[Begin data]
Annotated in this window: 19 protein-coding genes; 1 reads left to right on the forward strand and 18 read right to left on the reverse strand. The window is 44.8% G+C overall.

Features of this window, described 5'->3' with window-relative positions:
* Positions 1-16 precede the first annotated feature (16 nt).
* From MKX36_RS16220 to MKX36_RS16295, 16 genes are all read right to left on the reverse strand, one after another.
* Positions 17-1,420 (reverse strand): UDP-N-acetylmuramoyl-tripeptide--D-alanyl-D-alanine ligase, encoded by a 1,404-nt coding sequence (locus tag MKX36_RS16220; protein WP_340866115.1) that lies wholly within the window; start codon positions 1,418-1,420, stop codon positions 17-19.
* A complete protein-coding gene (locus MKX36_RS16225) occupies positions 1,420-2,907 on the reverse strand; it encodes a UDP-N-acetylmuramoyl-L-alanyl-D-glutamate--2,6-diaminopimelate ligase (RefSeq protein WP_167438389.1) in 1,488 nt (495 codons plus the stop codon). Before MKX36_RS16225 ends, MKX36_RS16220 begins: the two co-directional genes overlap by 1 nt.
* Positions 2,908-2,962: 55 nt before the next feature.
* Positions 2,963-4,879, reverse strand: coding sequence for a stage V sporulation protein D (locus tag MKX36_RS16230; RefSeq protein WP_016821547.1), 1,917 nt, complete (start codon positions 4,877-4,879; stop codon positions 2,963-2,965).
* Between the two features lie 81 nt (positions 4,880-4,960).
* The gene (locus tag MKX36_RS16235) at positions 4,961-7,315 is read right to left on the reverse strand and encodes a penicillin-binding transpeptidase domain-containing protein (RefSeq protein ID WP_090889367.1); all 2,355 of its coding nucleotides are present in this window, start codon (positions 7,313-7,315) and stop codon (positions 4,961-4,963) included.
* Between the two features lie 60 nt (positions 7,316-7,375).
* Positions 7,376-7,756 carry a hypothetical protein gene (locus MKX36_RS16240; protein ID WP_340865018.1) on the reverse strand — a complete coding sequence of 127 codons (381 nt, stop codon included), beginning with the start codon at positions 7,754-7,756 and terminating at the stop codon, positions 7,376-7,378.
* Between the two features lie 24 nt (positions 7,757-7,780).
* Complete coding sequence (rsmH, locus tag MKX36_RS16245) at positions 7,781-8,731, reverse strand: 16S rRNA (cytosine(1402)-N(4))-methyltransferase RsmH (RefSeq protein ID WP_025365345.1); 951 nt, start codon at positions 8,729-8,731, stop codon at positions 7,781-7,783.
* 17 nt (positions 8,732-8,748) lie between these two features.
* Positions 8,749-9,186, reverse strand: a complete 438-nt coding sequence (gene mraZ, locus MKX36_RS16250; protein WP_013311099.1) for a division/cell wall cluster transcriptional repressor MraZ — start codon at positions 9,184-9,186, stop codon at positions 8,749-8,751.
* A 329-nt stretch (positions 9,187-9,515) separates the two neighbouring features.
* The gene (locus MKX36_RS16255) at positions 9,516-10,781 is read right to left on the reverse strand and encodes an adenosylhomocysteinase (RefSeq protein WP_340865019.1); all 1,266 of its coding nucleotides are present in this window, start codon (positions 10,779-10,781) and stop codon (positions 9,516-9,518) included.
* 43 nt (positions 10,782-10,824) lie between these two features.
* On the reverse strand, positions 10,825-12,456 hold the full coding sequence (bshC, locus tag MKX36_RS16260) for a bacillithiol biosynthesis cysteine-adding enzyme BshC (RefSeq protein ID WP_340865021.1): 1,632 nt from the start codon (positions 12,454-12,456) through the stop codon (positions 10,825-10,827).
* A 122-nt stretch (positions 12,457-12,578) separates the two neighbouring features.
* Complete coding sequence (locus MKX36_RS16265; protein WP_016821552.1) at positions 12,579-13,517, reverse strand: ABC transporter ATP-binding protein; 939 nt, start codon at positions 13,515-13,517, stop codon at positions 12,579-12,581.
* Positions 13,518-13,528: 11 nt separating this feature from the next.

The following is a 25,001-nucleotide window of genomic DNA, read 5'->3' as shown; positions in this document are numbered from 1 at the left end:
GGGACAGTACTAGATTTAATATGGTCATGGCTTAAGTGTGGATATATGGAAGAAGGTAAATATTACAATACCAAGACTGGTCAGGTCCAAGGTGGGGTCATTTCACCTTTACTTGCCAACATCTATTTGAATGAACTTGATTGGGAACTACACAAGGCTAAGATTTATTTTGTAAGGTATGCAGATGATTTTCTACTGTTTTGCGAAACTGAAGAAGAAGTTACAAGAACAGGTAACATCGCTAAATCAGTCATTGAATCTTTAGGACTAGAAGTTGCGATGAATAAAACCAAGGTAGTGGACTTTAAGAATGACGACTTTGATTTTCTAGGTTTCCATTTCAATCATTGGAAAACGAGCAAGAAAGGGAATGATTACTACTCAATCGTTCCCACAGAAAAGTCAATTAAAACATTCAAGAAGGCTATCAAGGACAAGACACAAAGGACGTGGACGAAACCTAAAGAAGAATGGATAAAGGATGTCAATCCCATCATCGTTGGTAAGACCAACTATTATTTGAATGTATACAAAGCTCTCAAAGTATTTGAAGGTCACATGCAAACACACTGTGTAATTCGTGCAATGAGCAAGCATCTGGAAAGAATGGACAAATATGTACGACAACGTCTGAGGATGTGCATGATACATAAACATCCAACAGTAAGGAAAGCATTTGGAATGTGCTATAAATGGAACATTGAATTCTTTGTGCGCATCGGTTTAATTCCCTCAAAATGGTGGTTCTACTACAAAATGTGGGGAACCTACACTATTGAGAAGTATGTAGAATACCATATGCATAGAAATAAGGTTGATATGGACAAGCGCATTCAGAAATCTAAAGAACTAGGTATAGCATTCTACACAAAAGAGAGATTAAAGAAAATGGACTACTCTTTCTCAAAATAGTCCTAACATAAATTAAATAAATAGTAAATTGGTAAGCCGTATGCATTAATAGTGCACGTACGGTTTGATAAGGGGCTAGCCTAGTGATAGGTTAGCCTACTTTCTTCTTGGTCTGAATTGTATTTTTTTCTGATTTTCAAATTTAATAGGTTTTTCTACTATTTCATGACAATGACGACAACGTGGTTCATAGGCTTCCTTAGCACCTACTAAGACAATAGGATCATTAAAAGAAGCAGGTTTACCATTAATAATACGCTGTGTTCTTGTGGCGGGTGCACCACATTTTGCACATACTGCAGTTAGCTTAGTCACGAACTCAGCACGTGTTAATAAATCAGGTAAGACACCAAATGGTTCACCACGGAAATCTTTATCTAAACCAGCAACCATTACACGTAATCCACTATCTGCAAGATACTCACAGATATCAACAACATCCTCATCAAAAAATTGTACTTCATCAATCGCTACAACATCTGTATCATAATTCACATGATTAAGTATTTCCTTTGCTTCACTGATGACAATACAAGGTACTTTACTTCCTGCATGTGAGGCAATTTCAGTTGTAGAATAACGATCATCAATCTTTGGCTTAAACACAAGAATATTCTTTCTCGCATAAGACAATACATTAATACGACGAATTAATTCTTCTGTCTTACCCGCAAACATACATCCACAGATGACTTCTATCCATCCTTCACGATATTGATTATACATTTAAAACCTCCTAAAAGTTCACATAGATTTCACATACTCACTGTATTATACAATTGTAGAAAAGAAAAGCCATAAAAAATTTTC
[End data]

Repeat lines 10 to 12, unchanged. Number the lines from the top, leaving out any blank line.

* The gene (locus tag MKX36_RS16235) at positions 4,961-7,315 is read right to left on the reverse strand and encodes a penicillin-binding transpeptidase domain-containing protein (RefSeq protein ID WP_090889367.1); all 2,355 of its coding nucleotides are present in this window, start codon (positions 7,313-7,315) and stop codon (positions 4,961-4,963) included.
* Between the two features lie 60 nt (positions 7,316-7,375).
* Positions 7,376-7,756 carry a hypothetical protein gene (locus MKX36_RS16240; protein ID WP_340865018.1) on the reverse strand — a complete coding sequence of 127 codons (381 nt, stop codon included), beginning with the start codon at positions 7,754-7,756 and terminating at the stop codon, positions 7,376-7,378.